Editor’s note: One hundred fifty years ago Sunday, reports of the attack on Fort Sumter appeared in area newspapers. These stories from the Civil War are presented as they might have appeared in a student newspaper. All photos and article data courtesy of Wilson Library.
MAY 1865 — The family of University President and former Governor David Lowry Swain has sent out many invitations requesting the attendance of family and long-time friends at the marriage of their daughter, Miss Ella Swain, to Union General Smith Atkins of Illinois.
How the couple met is still up for debate.
Some claim the two met at the home of President Swain. When the general and his army first arrived in town, Atkins called upon the president at his home. While visiting in the president’s parlor, Miss Swain came to the room where she met the general.
“She threw up her head and marched in with great display of hauteur,” said Mrs. Cornelia Phillips Spencer, a neighbor and close family friend of the Swains.
Another version of the meeting simply says that a friend introduced them. However, the most common story of their acquaintance began with a dinner at the president’s residence.
In true Southern hospitality, Swain invited the general to dinner at his home.
When Miss Swain, the president’s youngest daughter, saw the soldier, she turned to her father and proclaimed that she would not sit at a table with a Yankee.
After a stern reminder about good manners and propriety, Miss Swain returned to the table but stated she would not say a single word to him.
Miss Swain, known for her wit and strong loyalty to the confederacy, had at first been offended by the presence of Yankees in her home, said Colonel W.D. Hamilton of the Ninth Ohio Cavalry. But in Atkins’ presence Miss Swain’s ideology quivered.
“It was the old, old story,” Colonel Hamilton said. “A feathered arrow from the ancient bow had pierced the heart the modern bullet had failed to reach.”
Rumor has it the general succeeded in getting Ella’s consent to marry him before he left that night.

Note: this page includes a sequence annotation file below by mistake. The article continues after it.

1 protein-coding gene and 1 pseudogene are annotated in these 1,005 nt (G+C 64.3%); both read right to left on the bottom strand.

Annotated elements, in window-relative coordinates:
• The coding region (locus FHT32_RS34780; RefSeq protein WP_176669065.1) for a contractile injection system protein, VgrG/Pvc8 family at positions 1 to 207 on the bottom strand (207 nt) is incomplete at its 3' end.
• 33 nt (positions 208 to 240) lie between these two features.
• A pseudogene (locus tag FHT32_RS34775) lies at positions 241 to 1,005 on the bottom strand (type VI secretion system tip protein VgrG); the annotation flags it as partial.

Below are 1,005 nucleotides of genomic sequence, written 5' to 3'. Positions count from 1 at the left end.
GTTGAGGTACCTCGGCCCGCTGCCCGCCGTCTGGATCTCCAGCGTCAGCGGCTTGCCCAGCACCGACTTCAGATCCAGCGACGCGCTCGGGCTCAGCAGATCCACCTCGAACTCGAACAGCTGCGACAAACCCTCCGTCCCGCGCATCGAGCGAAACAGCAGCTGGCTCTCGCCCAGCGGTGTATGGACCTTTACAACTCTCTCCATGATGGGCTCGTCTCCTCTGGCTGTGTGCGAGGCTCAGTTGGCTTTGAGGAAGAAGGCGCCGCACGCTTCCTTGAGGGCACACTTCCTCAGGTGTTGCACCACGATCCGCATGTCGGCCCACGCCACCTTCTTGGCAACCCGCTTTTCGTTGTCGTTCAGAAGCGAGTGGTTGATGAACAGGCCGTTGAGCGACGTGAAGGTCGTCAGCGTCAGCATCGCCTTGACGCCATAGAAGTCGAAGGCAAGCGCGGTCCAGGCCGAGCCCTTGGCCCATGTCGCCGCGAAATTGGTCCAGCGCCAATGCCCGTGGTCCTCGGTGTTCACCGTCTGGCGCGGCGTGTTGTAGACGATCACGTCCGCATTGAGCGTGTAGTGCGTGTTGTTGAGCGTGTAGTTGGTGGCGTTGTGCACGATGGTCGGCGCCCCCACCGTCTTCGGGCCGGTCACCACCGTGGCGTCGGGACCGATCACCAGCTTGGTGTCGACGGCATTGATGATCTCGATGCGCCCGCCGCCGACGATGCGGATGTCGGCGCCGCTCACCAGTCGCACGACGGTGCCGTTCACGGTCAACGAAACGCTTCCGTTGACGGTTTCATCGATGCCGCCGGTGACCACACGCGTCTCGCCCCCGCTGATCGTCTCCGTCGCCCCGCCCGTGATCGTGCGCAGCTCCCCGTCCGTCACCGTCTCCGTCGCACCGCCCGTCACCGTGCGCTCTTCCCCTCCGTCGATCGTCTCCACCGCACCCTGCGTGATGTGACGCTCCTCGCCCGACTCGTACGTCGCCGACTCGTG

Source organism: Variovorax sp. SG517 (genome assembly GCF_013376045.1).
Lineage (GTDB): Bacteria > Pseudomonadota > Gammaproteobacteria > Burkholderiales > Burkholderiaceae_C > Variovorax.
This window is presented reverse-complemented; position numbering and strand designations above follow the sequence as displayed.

Though the couple is very much in love, the union has created an upheaval within Chapel Hill.
Town residents, disappointed already by President’s Swain decisions concerning the school, have voiced their disapproval of the marriage.
Community members feel the Swains have betrayed their fellow Confederates by supporting this marriage, when so many Chapel Hill sons were killed by soldiers under General Atkins command.
Additionally, President Swain accepted congratulatory gifts from General William T. Sherman himself, one of the most hated union generals in the South, blamed for many of the post-war atrocities.
In addition to the town’s disapproval, dissent is also present in the Swain family. Ella’s own mother, Eleanor, is openly distraught.
Mrs. Swain hates the North and fears that Ella will spend much of her married life alone, while the general is away on business.
But it appears Miss Swain will hear none of the disapproval, seeing Gen. Atkins with eyes of a lover who can see no wrong.
“The world may scorn me if it will; I care but little for its scoffing,” said Ella Swain about her marriage to the general.
“As to myself, but one voice can prevent this ‘affair’, and that is one higher than man.”
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